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BBC launches series exploring how to feed the world in 2021 and beyond

Wednesday, 27 January 2021 (13:08 IST)
With the global population expected to rise to 10 billion in the next 30 years, the UN predicts that food production will need to double by 2050. How can this be done in an environmentally sustainable way, given the threat that climate change poses to our land and to food production? How can we avoid a catastrophic food disaster that could leave millions starving?

The issue was brought into sharp focus in 2020 when travel restrictions and the dearth of labour, caused by Covid-19, led to the shortage of some food stuffs across the world. Suddenly we were all forced to sit up and take notice of where our food comes from and how it is produced. It was a timely warning of the dangers of the food insecurity crisis we are all threatened with.

In a new eight-part multi-platform series called Follow the Food, sponsored by Corteva Agriscience™, BBC World News and BBC.com explore the stories behind feeding the world’s ever-growing population. Presented by renowned Botanist James Wong, the series will examine how farming, science, AI technology and the consumer can overcome this profound challenge and asks whether we can do so in a way that doesn’t harm the planet.

Follow the Food questions whether agriculture could provide the solution to replenishing our planet’s water supply, utilising the 50 thousand different edible plants available or reforesting our planet and asks whether agriculture has the power to reverse our course and allow us to produce more from less.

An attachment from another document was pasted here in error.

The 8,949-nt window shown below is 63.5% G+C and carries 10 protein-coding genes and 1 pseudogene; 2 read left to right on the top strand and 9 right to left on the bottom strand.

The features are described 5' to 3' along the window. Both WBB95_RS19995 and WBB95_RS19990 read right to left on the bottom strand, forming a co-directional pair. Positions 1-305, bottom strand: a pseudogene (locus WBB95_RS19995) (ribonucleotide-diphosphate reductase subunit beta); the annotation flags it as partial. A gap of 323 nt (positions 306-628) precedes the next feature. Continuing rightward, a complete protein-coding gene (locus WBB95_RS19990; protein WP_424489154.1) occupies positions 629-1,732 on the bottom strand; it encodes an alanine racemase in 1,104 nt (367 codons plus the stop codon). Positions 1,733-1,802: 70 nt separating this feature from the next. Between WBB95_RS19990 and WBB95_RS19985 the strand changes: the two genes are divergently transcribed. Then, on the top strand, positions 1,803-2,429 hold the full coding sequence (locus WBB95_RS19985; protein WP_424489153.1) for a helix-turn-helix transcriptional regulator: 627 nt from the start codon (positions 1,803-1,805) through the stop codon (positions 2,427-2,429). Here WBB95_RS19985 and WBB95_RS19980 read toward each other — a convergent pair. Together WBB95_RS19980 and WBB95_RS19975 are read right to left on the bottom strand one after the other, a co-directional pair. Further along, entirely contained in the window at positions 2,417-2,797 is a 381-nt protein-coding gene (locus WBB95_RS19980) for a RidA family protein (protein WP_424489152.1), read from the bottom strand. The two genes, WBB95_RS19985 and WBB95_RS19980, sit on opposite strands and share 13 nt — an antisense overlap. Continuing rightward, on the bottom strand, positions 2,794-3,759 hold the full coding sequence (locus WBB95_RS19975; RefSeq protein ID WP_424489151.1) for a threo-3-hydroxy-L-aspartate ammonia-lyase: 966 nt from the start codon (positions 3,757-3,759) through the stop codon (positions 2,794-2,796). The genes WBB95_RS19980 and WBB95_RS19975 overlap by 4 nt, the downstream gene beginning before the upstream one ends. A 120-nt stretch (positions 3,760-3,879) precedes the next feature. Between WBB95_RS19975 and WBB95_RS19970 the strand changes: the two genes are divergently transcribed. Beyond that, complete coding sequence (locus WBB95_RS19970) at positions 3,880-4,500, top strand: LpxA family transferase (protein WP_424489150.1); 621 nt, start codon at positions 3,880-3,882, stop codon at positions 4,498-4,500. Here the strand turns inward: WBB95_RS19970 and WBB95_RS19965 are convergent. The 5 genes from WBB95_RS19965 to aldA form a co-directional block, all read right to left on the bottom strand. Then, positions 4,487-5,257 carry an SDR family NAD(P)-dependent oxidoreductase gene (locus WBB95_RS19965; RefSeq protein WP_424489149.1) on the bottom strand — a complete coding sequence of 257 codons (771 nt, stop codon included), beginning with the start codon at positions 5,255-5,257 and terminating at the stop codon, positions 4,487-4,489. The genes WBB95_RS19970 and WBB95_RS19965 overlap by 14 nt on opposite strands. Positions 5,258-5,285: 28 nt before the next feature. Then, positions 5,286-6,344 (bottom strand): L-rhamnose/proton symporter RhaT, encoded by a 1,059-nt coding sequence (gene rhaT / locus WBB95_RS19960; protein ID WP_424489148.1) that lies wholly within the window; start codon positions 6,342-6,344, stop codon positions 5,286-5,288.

From a transformative water conservation project in India to the scientists breeding super plants in California, Follow the Food takes audiences on a journey from farm to fork.

James Wong, ethnobotanist and presenter of Follow the Food, said:"Incredibly, our food system - from the farmers and scientists to the shelf-stackers and truck drivers - ensured a continuous, affordable, safe and adequate food supply throughout the global pandemic. The resilience of the food system, and its ability to keep functioning in the face of unprecedented Challenges, is testament to its spectacular resilience. But there are more challenges to come, and we examine how those in the food industry are adapting to keep us fed into the future.”

The multi-platform series includes eight half-hour programmes on BBC World News and eight in-depth articles on BBC Future. Each story brings audiences insights into what we’re eating, where it came from and how it was produced, visiting experts across the world.

Episode four, Follow the Food investigates how farmers, scientists and engineers are changing the way agriculture interacts with water - the way it’s used, sourced and stored. James meets the developers who are pioneering a much less water-consuming method of drip irrigation to grow rice. In this episode, the programme travels to India, one of the most water-stressed countries in the world, to examine an innovative new water harvesting technique.

Other Episodes:
In episode one, James Wong examines how farmers are digging deeper to unlock the hidden potential of their land to mitigate and potentially even reverse climate change. He speaks to the farmers on the frontline, using innovative techniques that produce plentiful food with as little impact as possible. From the US, there’s a look at the latest in precision Ag - Blue River’s smart machines that ‘see and spray’, making decisions about individual plants, dramatically reducing emissions.